• Acute Pancreatitis - This is inflammation of the gland that sits in a loop at the beginning of the small bowel, a gland called the pancreas. This is what is responsible in producing insulin as well as many of the enzymes that help to digest our meals. Pancreatitis tends to occur in pregnant women with gallstones. It causes severe upper abdominal pain, piercing into the back and the sufferer is usually very unwell. Read more about pancreatitis here.
  • Gallbladder Stone disease in pregnancy would present exactly as in the non-pregnant woman. It comes on as pain in the upper right abdomen. It could be cramping in nature, often brought about by the ingestion of fatty meals. There may be associated vomiting. Fever comes in if the inflammation caused by the stone leads to infection, a condition called cholecystitis. Without an infection, gall bladder stone pain is called billiary colic.
  • Kidney Stone - Abdominal pain due to stone in the kidney can occur at any time in anyone. It usually starts as a sudden flank or upper abdominal pain on the side of the body, often very painful, comes in wave form, spreading from the upper side of the flank towards the groin or lower abdomen. The sufferers usually describe this as the most severe pain they've ever felt. They roll around, looking for a position of comfort and may vomit for feel nauseated.

Lower Abdominal Pain During Pregnancy

Pregnancy related causes of abdominal pain occur more in the lower abdomen. If you are pregnant and have pain in the lower abdomen, it is one that often needs to be taken seriously, until a potentially dangerous cause of abdominal pain during pregnancy is excluded.

The following are common causes of lower abdominal pain during pregnancy:

  • Ectopic Pregnancy - This occurs when a pregnancy is outside the womb. It causes a right or left lower abdominal pain during pregnancy, in the first 5 to 10 weeks of pregnancy. If you are 5 to 10 weeks pregnant, and have pain in one side of your lower abdomen, it is important you see a doctor to exclude the presence of ectopic pregnancy. Apart from the pain, there may also be an associated bleed or spotting from the vagina after the onset of pain. In severe cases where the woman has bled a lot, there will also be abdominal bloating or distention with shoulder tip pain and fainting. The risk of ectopic pregnancy disappears after the 10th to 12th week of pregnancy.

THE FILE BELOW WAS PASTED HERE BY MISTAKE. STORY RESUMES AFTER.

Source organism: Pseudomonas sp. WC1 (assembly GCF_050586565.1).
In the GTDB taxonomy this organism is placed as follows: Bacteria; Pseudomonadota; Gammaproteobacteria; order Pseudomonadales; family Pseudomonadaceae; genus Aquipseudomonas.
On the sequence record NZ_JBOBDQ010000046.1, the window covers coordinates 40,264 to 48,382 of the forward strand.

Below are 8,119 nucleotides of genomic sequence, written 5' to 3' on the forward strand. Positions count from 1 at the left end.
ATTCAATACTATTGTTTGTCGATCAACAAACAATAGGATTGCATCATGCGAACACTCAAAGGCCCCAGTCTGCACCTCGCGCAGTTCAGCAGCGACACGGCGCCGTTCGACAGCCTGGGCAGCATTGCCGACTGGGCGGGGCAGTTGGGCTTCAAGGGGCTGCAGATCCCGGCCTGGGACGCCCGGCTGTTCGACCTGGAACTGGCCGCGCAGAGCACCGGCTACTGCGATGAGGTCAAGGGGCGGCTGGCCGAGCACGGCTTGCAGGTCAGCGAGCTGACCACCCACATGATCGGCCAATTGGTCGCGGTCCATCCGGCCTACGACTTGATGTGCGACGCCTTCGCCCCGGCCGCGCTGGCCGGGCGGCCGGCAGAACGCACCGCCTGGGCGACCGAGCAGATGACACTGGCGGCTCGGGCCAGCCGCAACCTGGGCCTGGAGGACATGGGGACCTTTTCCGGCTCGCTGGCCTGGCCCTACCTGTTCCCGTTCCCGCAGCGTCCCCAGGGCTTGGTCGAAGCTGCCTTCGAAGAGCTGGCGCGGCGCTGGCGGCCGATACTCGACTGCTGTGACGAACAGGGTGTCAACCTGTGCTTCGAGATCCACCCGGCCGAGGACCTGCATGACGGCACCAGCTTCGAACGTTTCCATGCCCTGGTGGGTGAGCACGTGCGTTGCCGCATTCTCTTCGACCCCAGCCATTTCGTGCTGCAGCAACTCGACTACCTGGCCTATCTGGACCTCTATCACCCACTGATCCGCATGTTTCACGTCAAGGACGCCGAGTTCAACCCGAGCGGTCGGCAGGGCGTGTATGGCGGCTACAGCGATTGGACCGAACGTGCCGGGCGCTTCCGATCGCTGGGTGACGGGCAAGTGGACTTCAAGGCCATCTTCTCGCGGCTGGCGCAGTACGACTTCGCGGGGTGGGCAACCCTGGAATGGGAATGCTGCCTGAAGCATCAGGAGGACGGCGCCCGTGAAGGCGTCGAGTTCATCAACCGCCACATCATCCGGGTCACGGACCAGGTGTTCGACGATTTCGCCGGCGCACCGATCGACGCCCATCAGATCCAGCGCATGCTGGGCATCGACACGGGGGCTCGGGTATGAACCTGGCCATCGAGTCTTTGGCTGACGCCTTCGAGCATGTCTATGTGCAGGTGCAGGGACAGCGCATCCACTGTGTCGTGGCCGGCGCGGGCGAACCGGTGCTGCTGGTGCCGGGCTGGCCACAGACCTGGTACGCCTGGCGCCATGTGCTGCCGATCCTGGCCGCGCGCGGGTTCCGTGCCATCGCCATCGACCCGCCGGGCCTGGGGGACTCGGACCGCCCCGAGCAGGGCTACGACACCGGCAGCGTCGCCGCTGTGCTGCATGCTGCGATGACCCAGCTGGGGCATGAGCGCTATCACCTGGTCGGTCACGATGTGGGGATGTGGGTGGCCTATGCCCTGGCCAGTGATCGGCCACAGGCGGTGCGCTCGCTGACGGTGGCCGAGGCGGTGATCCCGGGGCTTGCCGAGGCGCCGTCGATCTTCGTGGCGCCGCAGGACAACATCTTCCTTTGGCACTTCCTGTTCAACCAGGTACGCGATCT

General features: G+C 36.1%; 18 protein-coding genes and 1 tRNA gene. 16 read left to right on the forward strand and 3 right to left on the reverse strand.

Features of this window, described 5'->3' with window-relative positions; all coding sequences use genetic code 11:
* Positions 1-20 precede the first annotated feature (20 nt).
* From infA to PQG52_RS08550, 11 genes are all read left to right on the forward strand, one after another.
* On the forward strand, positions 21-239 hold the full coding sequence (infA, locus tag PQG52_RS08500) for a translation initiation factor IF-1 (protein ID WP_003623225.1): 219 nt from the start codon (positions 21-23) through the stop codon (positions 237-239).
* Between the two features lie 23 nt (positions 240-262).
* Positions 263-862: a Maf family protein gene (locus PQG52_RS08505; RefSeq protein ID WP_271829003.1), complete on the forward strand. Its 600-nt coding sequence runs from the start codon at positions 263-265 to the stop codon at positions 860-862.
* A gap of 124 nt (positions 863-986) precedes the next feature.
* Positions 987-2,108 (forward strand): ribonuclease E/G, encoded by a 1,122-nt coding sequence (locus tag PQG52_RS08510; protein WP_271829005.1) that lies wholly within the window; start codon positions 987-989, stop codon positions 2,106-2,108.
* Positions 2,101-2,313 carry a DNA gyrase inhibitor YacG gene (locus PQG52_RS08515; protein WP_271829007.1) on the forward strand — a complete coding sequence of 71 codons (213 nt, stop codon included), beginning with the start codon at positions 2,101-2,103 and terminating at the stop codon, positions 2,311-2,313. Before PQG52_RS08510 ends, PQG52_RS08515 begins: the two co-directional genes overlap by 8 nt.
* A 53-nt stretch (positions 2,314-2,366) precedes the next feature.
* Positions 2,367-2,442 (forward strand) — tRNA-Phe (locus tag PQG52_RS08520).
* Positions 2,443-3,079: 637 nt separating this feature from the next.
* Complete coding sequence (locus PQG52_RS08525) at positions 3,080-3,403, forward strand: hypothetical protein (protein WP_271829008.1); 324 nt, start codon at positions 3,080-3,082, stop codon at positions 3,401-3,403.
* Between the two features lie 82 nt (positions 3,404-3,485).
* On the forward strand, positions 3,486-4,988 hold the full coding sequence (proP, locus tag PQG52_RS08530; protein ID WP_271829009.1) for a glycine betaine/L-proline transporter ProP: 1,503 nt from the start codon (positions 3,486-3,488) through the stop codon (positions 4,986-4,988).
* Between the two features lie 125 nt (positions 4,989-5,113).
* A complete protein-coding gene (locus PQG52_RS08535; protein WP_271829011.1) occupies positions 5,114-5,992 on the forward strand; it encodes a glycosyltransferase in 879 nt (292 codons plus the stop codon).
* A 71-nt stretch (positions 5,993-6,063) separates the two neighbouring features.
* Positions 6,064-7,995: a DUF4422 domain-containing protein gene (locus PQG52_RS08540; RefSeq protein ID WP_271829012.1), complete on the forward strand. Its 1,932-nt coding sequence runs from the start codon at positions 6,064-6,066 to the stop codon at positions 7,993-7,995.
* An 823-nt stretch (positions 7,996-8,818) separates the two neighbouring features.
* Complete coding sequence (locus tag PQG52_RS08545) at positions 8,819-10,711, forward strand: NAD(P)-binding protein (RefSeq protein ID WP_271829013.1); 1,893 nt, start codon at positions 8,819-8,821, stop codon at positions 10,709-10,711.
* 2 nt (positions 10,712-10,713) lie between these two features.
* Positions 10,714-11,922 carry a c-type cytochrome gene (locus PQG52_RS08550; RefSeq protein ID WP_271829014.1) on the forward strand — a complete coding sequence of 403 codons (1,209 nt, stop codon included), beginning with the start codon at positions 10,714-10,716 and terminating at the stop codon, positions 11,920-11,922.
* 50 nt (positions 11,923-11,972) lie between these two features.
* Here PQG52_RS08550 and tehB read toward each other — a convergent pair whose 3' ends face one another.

• Miscarriage - The onset of miscarriage is a very common cause of abdominal pain during early pregnancy, especially in the first twelve week of pregnancy. It often starts with a vaginal bleed. This could be a few spotting initially, and then followed by increasing amount of blood lose. Then comes a cramping pain which starts like menstrual pain at first, but soon becomes more severe, if the pregnancy is certainly going to go. Sometimes, a miscarriage stops half way and the pregnancy continues successfully. This is called a threatened miscarriage. If you suspect you are having a miscrriage, please contact your healthcare provider now.
  • Ligament Pain - There are a number of big ligaments that hold and support the pregnant womb in place. As the pregnancy grows and become bigger, the weight and pull on these ligaments increases, causing lower abdominal and lower back pain in pregnancy. Pain due to ligament stretch tends to start at the end of the first trimester (after 12 weeks of pregnancy) and beyond. Rest, the use of simple pain killers like paracetamol (acetaminophen) up to 1g four times a day for a few days gives relieve.